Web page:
The Orchard, Sandy Lane proposed development

This post  is an attempt to capture the sights and sounds of the Orchard and Gamblins field, Sandy Lane before it is destroyed by the housing development proposed by  Linden Homes in the coming year.

The orchard is categorised as a ‘Traditional orchard’ on the National Biodiversity Gateway the reason being for it being recorded is stated as :

Traditional orchards are a long-established and widely distributed habitat and make a significant contribution to biodiversity, landscape character and local distinctiveness across the UK.”

Gamblins field has for the last 25-30 years been laid to grass and grazed by horses.


Gamblin’s field and the Orchard, Sandy Lane.

The Orchard is shown as the white area on the aerial image above, slightly offset from it’s actual position bounded by the gravel track.

The development will also be removing the Mount Pleasant farm, the last remaining working farm in the Waltham Chase village. This can be seen on the aerial view at the north of the orchard bounded by Curdridge Lane and Sandy Lane.

You can view the development proposal on the Linden Homes website.

This includes the plan of the development. There are also copies of the exhibition display boards , showing the scheme layout and design.

Their website also has more information about Linden Homes themselves.

Linden Homes have said that they will move the slow worms inhabiting the site to the newly made ‘orchard’ at the southern end of the Gamblin’s field.  Slow Worms were the only fauna that Linden Homes representatives mentioned at a meeting with the Shedfield Parish Council to inform the council of Linden’s proposals.

There are lots of other animals and insects that  are living in the orchard and the field and depend on it’s wild nature.

Here are a few photographs and videos that attempt to show what we will be missing when the development starts and to keep a record, for posterity, of the area before being developed so much that the village turns into an urban sprawl.

As mentioned above the field has been grazed by horses for may years and is also used by many different types of birds.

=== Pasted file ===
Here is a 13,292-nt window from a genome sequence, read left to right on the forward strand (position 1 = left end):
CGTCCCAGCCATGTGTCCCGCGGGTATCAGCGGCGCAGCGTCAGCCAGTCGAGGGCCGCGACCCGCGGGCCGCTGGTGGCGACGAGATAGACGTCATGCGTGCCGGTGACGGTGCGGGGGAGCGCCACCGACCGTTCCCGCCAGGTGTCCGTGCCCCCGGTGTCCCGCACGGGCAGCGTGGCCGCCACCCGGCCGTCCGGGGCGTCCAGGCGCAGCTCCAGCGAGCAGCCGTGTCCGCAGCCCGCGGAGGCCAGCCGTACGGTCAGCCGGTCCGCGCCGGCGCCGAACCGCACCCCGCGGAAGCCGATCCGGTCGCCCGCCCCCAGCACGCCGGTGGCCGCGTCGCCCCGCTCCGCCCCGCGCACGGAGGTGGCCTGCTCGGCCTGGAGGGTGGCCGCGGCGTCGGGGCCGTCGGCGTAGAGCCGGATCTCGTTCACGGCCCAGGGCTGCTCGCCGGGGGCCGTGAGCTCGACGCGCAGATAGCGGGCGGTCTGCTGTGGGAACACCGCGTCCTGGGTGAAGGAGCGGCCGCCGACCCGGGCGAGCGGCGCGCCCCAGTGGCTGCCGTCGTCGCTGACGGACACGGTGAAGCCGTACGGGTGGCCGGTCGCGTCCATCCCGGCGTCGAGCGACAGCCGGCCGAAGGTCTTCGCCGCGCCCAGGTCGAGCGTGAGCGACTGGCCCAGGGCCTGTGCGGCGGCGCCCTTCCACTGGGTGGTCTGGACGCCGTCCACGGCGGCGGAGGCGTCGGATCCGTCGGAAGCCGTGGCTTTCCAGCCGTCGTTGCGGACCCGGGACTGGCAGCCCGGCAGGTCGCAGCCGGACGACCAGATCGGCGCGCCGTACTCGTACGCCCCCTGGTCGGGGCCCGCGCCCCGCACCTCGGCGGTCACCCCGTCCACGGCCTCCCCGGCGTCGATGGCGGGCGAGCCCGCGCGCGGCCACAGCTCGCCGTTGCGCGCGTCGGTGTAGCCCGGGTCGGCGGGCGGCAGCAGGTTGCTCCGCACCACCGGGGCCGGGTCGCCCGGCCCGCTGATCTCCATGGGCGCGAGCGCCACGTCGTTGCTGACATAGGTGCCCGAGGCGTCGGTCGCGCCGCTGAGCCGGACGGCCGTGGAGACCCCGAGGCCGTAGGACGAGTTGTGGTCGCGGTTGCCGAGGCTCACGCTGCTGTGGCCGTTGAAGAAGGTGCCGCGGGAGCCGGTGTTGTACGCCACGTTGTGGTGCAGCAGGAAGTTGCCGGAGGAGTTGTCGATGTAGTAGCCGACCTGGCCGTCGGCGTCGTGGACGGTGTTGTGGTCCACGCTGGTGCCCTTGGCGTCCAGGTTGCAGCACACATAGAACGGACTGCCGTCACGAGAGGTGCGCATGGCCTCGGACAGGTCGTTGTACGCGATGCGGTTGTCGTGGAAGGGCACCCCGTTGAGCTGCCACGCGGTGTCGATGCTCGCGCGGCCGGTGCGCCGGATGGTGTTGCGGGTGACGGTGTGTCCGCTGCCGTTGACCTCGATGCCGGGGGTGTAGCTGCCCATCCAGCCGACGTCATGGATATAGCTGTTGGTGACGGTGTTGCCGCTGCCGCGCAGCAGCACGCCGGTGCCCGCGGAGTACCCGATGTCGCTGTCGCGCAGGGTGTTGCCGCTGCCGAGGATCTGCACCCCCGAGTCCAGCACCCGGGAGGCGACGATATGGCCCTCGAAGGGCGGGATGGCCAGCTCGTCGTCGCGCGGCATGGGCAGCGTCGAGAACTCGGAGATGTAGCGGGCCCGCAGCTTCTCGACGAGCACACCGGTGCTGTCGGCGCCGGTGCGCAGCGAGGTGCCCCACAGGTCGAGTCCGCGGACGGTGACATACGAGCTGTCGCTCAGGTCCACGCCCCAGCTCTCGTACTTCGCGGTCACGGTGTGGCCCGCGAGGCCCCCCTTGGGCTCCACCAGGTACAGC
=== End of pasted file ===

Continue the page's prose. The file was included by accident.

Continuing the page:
The field is also grazed by rabbits and used as a back porch by the foxes who live in the Orchard.

The field can get wet at times and this water does drain eastwards into the Clubhouse Lane properties.

Linden Homes have only mentioned slow worms so I  look forward to seeing the ecology report as we know of badgers, foxes, grass snakes, slow worms, many different types of beetle and many types of birds that inhabit the thick undergrowth and the remaining fruit trees in the neglected orchard. We regularly watch the bats over the orchard in the evenings and wonder do they live in the barns of the farm or the old fruit trees?

There is one tree with a tree Preservation Order (TPO) applied to it. The large oak that is outside of the orchard and is on the boundary with the Mount Pleasant farm. The TPO number is ‘1936T1’ and can be seen here on Panoramio.  If you look at the following photographs on this video you will see that there are many other substantial trees that should also be kept, including large hawthorns, oak, ash, young elm and others.

For anyone wanting to see the actual application documents  under 15/02765/FUL.


Gallery | This entry was posted in Nature, Outdoors, Parish Planning and tagged , , , , , . Bookmark the permalink.

3 Responses to The Orchard, Sandy Lane proposed development

  1. A. Platt says:

    I have lived in Waltham chase for 25 years and my two children have always lived here.
    They are unable to by a house in the village but now I am very pleased with the building of more affordable homes in the village.
    It’s a good location with good access to the road net work. I have never known this area to flood as it is situated on the top of a hill.
    The farm in sandy lane was surrounded by mostly fields 25 years ago but now is stuck in the middle residential area.
    I feel this development will just be infill and not harm the local area. We are surrounded by lovely countryside and the meon valley has lots of walks and open spaces.

  2. Gordon Larcombe says:

    Martin – Great material….sad news. What looks like another ‘Big Yellow Taxi’ moment for the village.

  3. karen anderson says:

    Thank you for the lovely photos and information. It is very sad to lose the farm within the Waltham Chase boundary. I so used to love to hear cattle and (on the other side of Clewers Hill) sheep. I know we all have to live somewhere. I can’t preach; we bought one of Linden’s homes in Clayhill Close in the 1980’s .. off plan not realising quite how closely packed the houses would be. A big problem has been lack of parking. Linden had cheekily met requirements by allocating some of our own gardens as ‘visitor parking’. In common with most builders they make their profit by squeezing the maximum number of unaffordable houses into the smallest inaccessible spaces.

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